Emergency funds - personal insurance for your long-term investments
The coronavirus pandemic has demonstrated how unpredictable life is. With July being National Savings Month, Noluyolo Betela, client relationship manager at Allan Gray, discusses how you can build emergency savings so that you can respond to life’s crises without compromising your financial standing or taking on expensive debt.
Many investors fail to plan for unforeseen events, such as fender benders, job losses, geysers bursting and medical emergencies – or even pandemics.
“Rainy days are part of everyday life. To help cushion the blow against unplanned expenses, every investor should ensure a sufficient emergency fund. This is the cornerstone of a robust financial plan,” says Noluyolo Betela, client relationship manager at Allan Gray.
Below Betela discusses the top six factors to consider when preparing an emergency fund.
1. Building insurance for your long-term investment
“An emergency fund will provide you with access to money and prevent you from abandoning your long-term financial plans when emergencies threaten to compromise your financial health. Put another way, it is a form of personal insurance for your long-term investments,” says Betela.
Long-term investment products, including retirement annuities and tax-free investments, are designed to grow your capital over long periods. These products have several benefits and restrictions. You cannot usually access the funds in your retirement annuity before you reach retirement age and you lose out on the long-term benefits of tax-free investments when you make premature withdrawals. With long-term goals in mind, many investors pick underlying investments with higher equity exposure for these products. This is usually appropriate, as long time frames iron out the ups and downs of the market allowing investors to benefit from greater growth over time than lower-risk investments.
2. Think about liquidity
“Cashing in any of your long-term investments to get you through a crisis during a market downturn could mean selling at a low and even walking away with less money than you contributed. Having an emergency fund in place will help you to avoid this worst-case scenario,” says Betela.
She explains that emergency funds are ideally suited to investment vehicles that aim to preserve your capital over the short term.
“Your investment should also be easily accessible. Many products, such as fixed deposits and other notice accounts, may offer slightly higher interest rates than a traditional savings account, but prove impractical when you need to access the funds immediately. Consider parking your emergency fund in a low-risk investment, such as a money market fund, which aims to deliver higher returns than a bank deposit and can be accessed in a short space of time if disaster strikes,” says Betela.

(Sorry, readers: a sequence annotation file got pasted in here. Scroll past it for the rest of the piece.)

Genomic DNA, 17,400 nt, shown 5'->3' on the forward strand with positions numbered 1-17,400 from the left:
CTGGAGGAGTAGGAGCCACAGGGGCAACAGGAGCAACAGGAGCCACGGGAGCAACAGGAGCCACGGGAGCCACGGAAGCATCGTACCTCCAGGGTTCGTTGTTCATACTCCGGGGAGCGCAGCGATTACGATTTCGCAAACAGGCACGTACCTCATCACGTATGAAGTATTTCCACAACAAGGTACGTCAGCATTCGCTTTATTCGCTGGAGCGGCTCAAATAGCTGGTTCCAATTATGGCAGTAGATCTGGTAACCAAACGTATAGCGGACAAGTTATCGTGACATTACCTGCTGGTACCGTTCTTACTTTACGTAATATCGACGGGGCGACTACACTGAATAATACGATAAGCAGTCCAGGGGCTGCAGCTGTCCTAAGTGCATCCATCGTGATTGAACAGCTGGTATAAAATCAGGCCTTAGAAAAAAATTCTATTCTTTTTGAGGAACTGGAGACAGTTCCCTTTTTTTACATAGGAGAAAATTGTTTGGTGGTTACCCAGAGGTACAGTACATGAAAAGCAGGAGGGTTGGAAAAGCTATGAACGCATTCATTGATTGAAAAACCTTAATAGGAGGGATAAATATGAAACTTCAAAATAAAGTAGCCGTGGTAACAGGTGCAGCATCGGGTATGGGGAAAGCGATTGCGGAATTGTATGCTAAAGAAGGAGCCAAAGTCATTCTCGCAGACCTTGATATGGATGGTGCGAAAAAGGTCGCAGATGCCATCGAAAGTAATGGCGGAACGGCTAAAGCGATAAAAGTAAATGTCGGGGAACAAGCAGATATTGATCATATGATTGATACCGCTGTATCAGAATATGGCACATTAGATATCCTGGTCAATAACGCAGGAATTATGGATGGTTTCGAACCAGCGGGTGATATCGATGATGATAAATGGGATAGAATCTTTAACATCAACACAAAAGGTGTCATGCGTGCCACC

3. Setting a target
Setting a target for your emergency fund should be shaped around your personal circumstances. Financial advisers generally recommend building an emergency reserve that is large enough to cover at least three to six months’ monthly expenses.
“You may want to consider saving even more. Amid the uncertainty of the global financial crisis of 2007-2008, many financial experts encouraged investors to increase their emergency savings to up to eight months’ monthly expenses.”
Your emergency fund should buy you enough time to manage and recover from a crisis.
4. Review your fund regularly
“Regularly re-evaluate your emergency fund alongside your broader financial plan to ensure that it remains sufficient for your needs,” says Betela. “You will need to take factors such as inflation and lifestyle creep into account to accommodate your changing circumstances, otherwise you may be left out of pocket.”
5. How not to spend your emergency fund
Betela warns that the money in your emergency fund should not be used to fund a holiday, treat your loved ones over the festive season, or supplement the deposit on a new home.
“If you need to tap into your emergency fund to make essential repairs to your home or vehicle, that would be appropriate, but it should not be used to fund medium- or long-term goals. In fact, when taking on debt for a home or a vehicle, you should aim to have an appropriate emergency fund in place before you make the purchase.”
6. Don’t delay getting started
Betela says many of us fail to get started because we have taken out comprehensive insurance to cover the most common emergencies. This can give us a false sense of security.
“While income protection and short-term insurance policies have an important role to play as part of a well-thought-out financial plan, an emergency fund is invaluable when an insurance claim is delayed or disputed, or when your emergency falls outside the scope of what you are covered for.”
If you have not started building your emergency fund, the best time to do so is right now.
“An independent financial adviser can help you stay the course. Evaluate your current expenses and explore ways to cut back until you reach your target. Every little bit counts,” concludes Betela.